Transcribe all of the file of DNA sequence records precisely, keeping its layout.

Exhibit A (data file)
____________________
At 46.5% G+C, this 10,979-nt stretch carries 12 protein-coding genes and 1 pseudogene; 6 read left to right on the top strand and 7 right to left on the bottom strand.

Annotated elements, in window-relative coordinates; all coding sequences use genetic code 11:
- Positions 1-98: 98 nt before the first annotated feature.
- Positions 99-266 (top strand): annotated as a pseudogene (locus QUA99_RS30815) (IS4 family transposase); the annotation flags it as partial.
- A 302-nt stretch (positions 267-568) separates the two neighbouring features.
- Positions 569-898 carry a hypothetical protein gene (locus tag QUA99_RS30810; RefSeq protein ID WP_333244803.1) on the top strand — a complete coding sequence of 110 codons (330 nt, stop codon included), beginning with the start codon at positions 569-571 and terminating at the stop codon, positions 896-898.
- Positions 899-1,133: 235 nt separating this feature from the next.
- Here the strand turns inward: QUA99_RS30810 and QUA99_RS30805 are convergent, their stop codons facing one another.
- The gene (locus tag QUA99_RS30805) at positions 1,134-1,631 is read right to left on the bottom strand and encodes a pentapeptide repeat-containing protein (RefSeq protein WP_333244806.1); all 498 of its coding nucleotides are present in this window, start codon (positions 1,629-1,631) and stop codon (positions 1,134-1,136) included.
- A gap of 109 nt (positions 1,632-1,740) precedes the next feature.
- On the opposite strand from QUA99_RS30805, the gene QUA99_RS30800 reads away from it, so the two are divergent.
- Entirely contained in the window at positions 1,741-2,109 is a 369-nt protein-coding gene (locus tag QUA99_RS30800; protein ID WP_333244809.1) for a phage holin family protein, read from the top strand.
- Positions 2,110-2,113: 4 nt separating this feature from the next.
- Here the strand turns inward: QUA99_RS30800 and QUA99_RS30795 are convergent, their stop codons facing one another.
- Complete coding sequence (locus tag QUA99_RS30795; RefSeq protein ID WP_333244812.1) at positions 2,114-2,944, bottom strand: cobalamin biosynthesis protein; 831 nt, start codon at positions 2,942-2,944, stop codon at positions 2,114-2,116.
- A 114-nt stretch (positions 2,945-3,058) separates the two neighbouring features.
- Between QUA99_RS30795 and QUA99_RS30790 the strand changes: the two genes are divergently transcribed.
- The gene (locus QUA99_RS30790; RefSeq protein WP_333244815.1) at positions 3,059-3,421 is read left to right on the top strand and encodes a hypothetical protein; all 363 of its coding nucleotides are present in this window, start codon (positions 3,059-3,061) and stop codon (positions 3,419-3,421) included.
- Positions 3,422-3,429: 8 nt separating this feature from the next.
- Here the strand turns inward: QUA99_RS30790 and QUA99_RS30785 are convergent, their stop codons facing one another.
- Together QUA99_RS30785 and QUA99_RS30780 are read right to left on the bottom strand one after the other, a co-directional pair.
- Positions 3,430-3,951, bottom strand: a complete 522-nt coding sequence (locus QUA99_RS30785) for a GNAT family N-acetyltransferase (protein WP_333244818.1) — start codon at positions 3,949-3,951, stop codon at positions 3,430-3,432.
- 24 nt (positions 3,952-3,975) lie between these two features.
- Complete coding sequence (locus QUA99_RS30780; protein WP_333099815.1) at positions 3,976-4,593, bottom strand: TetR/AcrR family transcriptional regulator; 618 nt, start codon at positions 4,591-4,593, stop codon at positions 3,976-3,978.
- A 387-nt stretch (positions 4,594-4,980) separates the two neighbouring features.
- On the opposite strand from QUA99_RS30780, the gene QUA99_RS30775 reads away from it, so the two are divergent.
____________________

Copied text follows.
At 46.5% G+C, this 10,979-nt stretch carries 12 protein-coding genes and 1 pseudogene; 6 read left to right on the top strand and 7 right to left on the bottom strand.

Annotated elements, in window-relative coordinates; all coding sequences use genetic code 11:
- Positions 1-98: 98 nt before the first annotated feature.
- Positions 99-266 (top strand): annotated as a pseudogene (locus QUA99_RS30815) (IS4 family transposase); the annotation flags it as partial.
- A 302-nt stretch (positions 267-568) separates the two neighbouring features.
- Positions 569-898 carry a hypothetical protein gene (locus tag QUA99_RS30810; RefSeq protein ID WP_333244803.1) on the top strand — a complete coding sequence of 110 codons (330 nt, stop codon included), beginning with the start codon at positions 569-571 and terminating at the stop codon, positions 896-898.
- Positions 899-1,133: 235 nt separating this feature from the next.
- Here the strand turns inward: QUA99_RS30810 and QUA99_RS30805 are convergent, their stop codons facing one another.
- The gene (locus tag QUA99_RS30805) at positions 1,134-1,631 is read right to left on the bottom strand and encodes a pentapeptide repeat-containing protein (RefSeq protein WP_333244806.1); all 498 of its coding nucleotides are present in this window, start codon (positions 1,629-1,631) and stop codon (positions 1,134-1,136) included.
- A gap of 109 nt (positions 1,632-1,740) precedes the next feature.
- On the opposite strand from QUA99_RS30805, the gene QUA99_RS30800 reads away from it, so the two are divergent.
- Entirely contained in the window at positions 1,741-2,109 is a 369-nt protein-coding gene (locus tag QUA99_RS30800; protein ID WP_333244809.1) for a phage holin family protein, read from the top strand.
- Positions 2,110-2,113: 4 nt separating this feature from the next.
- Here the strand turns inward: QUA99_RS30800 and QUA99_RS30795 are convergent, their stop codons facing one another.
- Complete coding sequence (locus tag QUA99_RS30795; RefSeq protein ID WP_333244812.1) at positions 2,114-2,944, bottom strand: cobalamin biosynthesis protein; 831 nt, start codon at positions 2,942-2,944, stop codon at positions 2,114-2,116.
- A 114-nt stretch (positions 2,945-3,058) separates the two neighbouring features.
- Between QUA99_RS30795 and QUA99_RS30790 the strand changes: the two genes are divergently transcribed.
- The gene (locus QUA99_RS30790; RefSeq protein WP_333244815.1) at positions 3,059-3,421 is read left to right on the top strand and encodes a hypothetical protein; all 363 of its coding nucleotides are present in this window, start codon (positions 3,059-3,061) and stop codon (positions 3,419-3,421) included.
- Positions 3,422-3,429: 8 nt separating this feature from the next.
- Here the strand turns inward: QUA99_RS30790 and QUA99_RS30785 are convergent, their stop codons facing one another.
- Together QUA99_RS30785 and QUA99_RS30780 are read right to left on the bottom strand one after the other, a co-directional pair.
- Positions 3,430-3,951, bottom strand: a complete 522-nt coding sequence (locus QUA99_RS30785) for a GNAT family N-acetyltransferase (protein WP_333244818.1) — start codon at positions 3,949-3,951, stop codon at positions 3,430-3,432.
- 24 nt (positions 3,952-3,975) lie between these two features.
- Complete coding sequence (locus QUA99_RS30780; protein WP_333099815.1) at positions 3,976-4,593, bottom strand: TetR/AcrR family transcriptional regulator; 618 nt, start codon at positions 4,591-4,593, stop codon at positions 3,976-3,978.
- A 387-nt stretch (positions 4,594-4,980) separates the two neighbouring features.
- On the opposite strand from QUA99_RS30780, the gene QUA99_RS30775 reads away from it, so the two are divergent.